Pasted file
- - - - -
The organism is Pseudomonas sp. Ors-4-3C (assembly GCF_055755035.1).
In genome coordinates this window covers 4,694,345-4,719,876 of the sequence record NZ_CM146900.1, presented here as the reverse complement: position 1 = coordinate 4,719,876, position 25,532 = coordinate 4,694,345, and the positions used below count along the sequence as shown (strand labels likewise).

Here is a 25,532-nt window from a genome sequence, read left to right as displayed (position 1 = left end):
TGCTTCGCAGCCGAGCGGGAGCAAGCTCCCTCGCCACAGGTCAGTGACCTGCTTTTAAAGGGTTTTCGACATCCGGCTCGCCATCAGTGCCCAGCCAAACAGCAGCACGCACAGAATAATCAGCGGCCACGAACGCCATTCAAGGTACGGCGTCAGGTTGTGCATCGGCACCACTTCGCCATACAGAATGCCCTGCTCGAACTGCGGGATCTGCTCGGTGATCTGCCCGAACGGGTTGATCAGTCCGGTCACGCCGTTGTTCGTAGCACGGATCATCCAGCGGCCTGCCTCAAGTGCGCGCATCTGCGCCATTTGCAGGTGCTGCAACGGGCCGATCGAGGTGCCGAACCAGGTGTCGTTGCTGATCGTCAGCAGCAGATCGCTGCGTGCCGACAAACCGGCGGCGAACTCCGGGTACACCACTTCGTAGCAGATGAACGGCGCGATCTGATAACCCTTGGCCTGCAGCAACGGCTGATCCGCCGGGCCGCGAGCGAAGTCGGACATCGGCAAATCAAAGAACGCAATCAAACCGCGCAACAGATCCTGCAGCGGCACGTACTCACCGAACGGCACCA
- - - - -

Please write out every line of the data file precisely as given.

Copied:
The organism is Pseudomonas sp. Ors-4-3C (assembly GCF_055755035.1).
In genome coordinates this window covers 4,694,345-4,719,876 of the sequence record NZ_CM146900.1, presented here as the reverse complement: position 1 = coordinate 4,719,876, position 25,532 = coordinate 4,694,345, and the positions used below count along the sequence as shown (strand labels likewise).

Here is a 25,532-nt window from a genome sequence, read left to right as displayed (position 1 = left end):
TGCTTCGCAGCCGAGCGGGAGCAAGCTCCCTCGCCACAGGTCAGTGACCTGCTTTTAAAGGGTTTTCGACATCCGGCTCGCCATCAGTGCCCAGCCAAACAGCAGCACGCACAGAATAATCAGCGGCCACGAACGCCATTCAAGGTACGGCGTCAGGTTGTGCATCGGCACCACTTCGCCATACAGAATGCCCTGCTCGAACTGCGGGATCTGCTCGGTGATCTGCCCGAACGGGTTGATCAGTCCGGTCACGCCGTTGTTCGTAGCACGGATCATCCAGCGGCCTGCCTCAAGTGCGCGCATCTGCGCCATTTGCAGGTGCTGCAACGGGCCGATCGAGGTGCCGAACCAGGTGTCGTTGCTGATCGTCAGCAGCAGATCGCTGCGTGCCGACAAACCGGCGGCGAACTCCGGGTACACCACTTCGTAGCAGATGAACGGCGCGATCTGATAACCCTTGGCCTGCAGCAACGGCTGATCCGCCGGGCCGCGAGCGAAGTCGGACATCGGCAAATCAAAGAACGCAATCAAACCGCGCAACAGATCCTGCAGCGGCACGTACTCACCGAACGGCACCA